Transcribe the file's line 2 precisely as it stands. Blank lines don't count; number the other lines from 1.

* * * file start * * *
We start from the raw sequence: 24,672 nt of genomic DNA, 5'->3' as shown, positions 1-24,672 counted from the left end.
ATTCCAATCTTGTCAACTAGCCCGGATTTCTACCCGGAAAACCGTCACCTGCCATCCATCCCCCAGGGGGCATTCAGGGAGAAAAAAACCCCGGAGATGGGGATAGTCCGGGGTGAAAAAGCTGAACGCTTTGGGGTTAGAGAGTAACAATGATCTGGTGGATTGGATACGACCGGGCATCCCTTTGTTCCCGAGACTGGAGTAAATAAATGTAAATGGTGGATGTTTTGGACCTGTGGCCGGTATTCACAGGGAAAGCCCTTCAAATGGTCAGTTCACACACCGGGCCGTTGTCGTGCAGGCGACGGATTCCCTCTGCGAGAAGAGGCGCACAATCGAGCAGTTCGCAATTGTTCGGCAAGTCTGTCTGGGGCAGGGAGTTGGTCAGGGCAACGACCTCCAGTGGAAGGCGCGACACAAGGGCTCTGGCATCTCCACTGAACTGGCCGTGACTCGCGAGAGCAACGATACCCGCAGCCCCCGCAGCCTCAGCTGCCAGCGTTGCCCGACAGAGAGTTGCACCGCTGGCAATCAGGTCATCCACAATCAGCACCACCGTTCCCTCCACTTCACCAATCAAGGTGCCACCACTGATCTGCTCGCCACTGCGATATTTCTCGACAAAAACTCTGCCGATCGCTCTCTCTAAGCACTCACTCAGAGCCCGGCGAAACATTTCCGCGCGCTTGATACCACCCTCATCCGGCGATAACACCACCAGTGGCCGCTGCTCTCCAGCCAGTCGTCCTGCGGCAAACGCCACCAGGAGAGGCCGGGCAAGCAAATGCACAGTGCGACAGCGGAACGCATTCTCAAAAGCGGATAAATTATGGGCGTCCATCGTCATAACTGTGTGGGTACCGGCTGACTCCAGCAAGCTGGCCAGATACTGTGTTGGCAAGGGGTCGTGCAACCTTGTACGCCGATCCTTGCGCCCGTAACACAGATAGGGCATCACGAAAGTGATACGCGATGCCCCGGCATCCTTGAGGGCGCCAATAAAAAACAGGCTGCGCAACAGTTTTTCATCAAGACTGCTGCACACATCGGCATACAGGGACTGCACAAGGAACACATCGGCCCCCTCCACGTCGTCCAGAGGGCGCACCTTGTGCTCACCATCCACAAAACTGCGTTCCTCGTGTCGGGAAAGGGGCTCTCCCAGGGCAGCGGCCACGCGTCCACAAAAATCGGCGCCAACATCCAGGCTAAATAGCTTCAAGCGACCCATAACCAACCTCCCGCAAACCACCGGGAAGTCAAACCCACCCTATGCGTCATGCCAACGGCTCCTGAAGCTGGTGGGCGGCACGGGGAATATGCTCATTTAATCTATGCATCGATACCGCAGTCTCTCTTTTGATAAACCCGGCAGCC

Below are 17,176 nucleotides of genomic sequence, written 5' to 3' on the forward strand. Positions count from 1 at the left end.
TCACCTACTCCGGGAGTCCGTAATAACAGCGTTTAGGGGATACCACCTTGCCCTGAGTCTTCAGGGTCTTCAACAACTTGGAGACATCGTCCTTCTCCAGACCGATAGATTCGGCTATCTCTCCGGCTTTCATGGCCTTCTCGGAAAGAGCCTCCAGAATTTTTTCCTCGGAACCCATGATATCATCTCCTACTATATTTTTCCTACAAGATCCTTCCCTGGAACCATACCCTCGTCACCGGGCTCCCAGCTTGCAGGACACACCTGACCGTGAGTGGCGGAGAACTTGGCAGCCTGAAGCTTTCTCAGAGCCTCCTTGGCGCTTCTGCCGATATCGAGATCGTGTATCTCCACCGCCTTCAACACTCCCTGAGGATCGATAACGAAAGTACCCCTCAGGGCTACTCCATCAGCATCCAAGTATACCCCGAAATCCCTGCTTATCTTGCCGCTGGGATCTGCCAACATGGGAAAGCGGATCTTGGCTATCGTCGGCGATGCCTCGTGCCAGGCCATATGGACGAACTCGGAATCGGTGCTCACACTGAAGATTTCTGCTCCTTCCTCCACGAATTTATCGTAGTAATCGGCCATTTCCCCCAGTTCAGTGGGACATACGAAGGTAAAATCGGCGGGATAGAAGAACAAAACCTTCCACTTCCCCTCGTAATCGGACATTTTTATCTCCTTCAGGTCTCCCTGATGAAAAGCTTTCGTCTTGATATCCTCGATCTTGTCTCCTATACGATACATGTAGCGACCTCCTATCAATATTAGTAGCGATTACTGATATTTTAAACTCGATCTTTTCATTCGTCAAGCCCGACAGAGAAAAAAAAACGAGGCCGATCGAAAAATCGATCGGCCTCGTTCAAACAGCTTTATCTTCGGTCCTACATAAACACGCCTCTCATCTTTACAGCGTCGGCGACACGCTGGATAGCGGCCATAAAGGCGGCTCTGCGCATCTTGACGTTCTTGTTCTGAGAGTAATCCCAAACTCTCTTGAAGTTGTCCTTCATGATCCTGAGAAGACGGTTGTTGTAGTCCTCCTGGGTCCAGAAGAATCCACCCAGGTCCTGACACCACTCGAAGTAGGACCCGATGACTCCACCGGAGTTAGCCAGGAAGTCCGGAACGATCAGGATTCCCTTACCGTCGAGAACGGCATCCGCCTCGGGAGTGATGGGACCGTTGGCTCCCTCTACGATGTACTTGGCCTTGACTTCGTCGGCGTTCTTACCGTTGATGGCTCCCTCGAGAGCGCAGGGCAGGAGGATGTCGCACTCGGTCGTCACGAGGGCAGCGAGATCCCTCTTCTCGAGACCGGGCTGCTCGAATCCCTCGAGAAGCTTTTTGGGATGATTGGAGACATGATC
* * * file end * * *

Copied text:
ATTCCAATCTTGTCAACTAGCCCGGATTTCTACCCGGAAAACCGTCACCTGCCATCCATCCCCCAGGGGGCATTCAGGGAGAAAAAAACCCCGGAGATGGGGATAGTCCGGGGTGAAAAAGCTGAACGCTTTGGGGTTAGAGAGTAACAATGATCTGGTGGATTGGATACGACCGGGCATCCCTTTGTTCCCGAGACTGGAGTAAATAAATGTAAATGGTGGATGTTTTGGACCTGTGGCCGGTATTCACAGGGAAAGCCCTTCAAATGGTCAGTTCACACACCGGGCCGTTGTCGTGCAGGCGACGGATTCCCTCTGCGAGAAGAGGCGCACAATCGAGCAGTTCGCAATTGTTCGGCAAGTCTGTCTGGGGCAGGGAGTTGGTCAGGGCAACGACCTCCAGTGGAAGGCGCGACACAAGGGCTCTGGCATCTCCACTGAACTGGCCGTGACTCGCGAGAGCAACGATACCCGCAGCCCCCGCAGCCTCAGCTGCCAGCGTTGCCCGACAGAGAGTTGCACCGCTGGCAATCAGGTCATCCACAATCAGCACCACCGTTCCCTCCACTTCACCAATCAAGGTGCCACCACTGATCTGCTCGCCACTGCGATATTTCTCGACAAAAACTCTGCCGATCGCTCTCTCTAAGCACTCACTCAGAGCCCGGCGAAACATTTCCGCGCGCTTGATACCACCCTCATCCGGCGATAACACCACCAGTGGCCGCTGCTCTCCAGCCAGTCGTCCTGCGGCAAACGCCACCAGGAGAGGCCGGGCAAGCAAATGCACAGTGCGACAGCGGAACGCATTCTCAAAAGCGGATAAATTATGGGCGTCCATCGTCATAACTGTGTGGGTACCGGCTGACTCCAGCAAGCTGGCCAGATACTGTGTTGGCAAGGGGTCGTGCAACCTTGTACGCCGATCCTTGCGCCCGTAACACAGATAGGGCATCACGAAAGTGATACGCGATGCCCCGGCATCCTTGAGGGCGCCAATAAAAAACAGGCTGCGCAACAGTTTTTCATCAAGACTGCTGCACACATCGGCATACAGGGACTGCACAAGGAACACATCGGCCCCCTCCACGTCGTCCAGAGGGCGCACCTTGTGCTCACCATCCACAAAACTGCGTTCCTCGTGTCGGGAAAGGGGCTCTCCCAGGGCAGCGGCCACGCGTCCACAAAAATCGGCGCCAACATCCAGGCTAAATAGCTTCAAGCGACCCATAACCAACCTCCCGCAAACCACCGGGAAGTCAAACCCACCCTATGCGTCATGCCAACGGCTCCTGAAGCTGGTGGGCGGCACGGGGAATATGCTCATTTAATCTATGCATCGATACCGCAGTCTCTCTTTTGATAAACCCGGCAGCC